Hiking any of the larger trails in the US, will involve some hitchhiking. Normally, the trail will be crossing some lonely highway and you hitchhike 5-20 miles into the nearest town, and back, in order to resupply for the next stint.
Consider a sign
Some lightweight cloth or cardboard sign could prove useful, so indicate that you are not a homeless bum. “PCT hiker” or “not bums” will increase your changes of a lift. The people who live close to the trail and in certain “trail towns” are normally used to the hikers and will quickly pick you up, I never waited more than 20 minutes in more than dozen times I had to hitchhike. Put on a smile, stand up and clearly display your backpack and trekking poles next to you to show that you are a hiker.
It doesn’t look very convincing when 2 scruffy hikers are sitting on the ground with a lazy thumb out, even though their tiredness might be merited. All stand up, appear active and happy and don’t smoke.
Don’t be afraid to chat briefly with the driver about where he is going before getting in to his vehicle. Ask his name and if he knows the trail. And yes, there is some minor risk in hitchhiking, just like there is a risk in hiking and, well, in life. Being a cute, young, lonely girl adds to that equation so consider teaming up with a fellow hiker half-a-day before you get to a resupply hitchhike, in case you feel vulnerable.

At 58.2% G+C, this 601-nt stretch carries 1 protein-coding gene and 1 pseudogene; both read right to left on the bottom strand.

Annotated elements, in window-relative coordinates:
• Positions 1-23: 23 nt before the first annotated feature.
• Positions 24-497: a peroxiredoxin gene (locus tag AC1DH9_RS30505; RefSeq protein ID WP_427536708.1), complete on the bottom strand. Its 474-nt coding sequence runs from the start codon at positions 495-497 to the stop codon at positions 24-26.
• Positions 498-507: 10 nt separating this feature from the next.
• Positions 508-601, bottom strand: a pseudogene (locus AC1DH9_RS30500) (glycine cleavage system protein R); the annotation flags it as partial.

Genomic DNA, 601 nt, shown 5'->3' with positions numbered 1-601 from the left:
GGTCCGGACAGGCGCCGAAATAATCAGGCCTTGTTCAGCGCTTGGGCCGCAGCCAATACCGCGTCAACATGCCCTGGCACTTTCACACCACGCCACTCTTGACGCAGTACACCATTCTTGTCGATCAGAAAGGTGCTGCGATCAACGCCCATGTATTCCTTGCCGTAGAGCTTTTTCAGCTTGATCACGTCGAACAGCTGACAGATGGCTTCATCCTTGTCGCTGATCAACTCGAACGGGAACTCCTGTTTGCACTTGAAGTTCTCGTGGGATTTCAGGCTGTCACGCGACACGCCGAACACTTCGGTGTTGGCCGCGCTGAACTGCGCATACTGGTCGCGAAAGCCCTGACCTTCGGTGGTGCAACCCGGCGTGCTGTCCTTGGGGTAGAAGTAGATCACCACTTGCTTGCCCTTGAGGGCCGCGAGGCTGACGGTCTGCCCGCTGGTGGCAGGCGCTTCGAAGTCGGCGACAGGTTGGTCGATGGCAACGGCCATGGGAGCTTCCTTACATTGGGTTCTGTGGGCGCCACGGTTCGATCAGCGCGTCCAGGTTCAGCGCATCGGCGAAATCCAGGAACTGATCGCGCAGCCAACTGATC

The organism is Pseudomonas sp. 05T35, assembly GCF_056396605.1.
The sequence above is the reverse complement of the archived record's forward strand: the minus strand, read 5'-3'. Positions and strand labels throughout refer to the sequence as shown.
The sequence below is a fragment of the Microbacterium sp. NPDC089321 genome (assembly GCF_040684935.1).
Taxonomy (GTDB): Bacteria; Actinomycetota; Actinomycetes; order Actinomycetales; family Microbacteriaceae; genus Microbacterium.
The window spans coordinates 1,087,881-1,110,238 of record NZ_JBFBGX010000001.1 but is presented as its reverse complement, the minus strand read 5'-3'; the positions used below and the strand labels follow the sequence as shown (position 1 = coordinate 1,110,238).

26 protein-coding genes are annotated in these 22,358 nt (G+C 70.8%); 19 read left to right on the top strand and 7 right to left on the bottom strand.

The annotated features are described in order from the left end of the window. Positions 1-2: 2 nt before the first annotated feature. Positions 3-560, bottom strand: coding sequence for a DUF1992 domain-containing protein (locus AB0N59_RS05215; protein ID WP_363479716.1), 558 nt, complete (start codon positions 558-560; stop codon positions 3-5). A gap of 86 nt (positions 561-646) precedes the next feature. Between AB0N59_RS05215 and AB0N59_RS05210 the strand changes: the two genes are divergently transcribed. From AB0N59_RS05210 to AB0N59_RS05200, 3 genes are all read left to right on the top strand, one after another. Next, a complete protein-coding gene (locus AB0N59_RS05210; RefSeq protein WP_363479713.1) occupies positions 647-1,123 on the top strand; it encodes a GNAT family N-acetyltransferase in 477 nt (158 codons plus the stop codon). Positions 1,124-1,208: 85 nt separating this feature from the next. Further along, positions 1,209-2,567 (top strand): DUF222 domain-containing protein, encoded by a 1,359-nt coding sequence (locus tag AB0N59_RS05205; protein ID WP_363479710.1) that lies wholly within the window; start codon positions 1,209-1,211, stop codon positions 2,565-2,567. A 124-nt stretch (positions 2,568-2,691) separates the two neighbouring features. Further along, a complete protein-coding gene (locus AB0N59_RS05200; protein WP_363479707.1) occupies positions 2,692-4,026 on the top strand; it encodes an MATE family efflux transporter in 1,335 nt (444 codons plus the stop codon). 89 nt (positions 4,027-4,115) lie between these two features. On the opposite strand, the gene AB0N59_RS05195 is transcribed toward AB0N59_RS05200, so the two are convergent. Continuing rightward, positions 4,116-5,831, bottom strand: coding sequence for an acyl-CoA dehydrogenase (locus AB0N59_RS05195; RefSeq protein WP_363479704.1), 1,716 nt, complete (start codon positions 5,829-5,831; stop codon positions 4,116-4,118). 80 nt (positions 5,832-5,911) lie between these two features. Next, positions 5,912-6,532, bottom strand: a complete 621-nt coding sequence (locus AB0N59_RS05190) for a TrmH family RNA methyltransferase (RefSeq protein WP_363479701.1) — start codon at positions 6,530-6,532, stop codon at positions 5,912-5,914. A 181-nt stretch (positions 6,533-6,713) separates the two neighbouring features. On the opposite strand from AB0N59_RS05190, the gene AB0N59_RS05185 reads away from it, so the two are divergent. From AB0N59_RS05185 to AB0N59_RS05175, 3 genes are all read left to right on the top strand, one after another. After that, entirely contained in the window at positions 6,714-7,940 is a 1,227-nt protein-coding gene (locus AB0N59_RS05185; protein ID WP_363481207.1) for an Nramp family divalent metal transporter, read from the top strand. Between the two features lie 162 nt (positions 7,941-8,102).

Three scruffy looking male hikers in their 30s have a much smaller safety risk, but will also be waiting much longer for a lift, as many drivers will consider them a risk. If this is your social set-up, then consider teaming up with a female hiker to “balance out” your appearance and drastically reduce waiting time.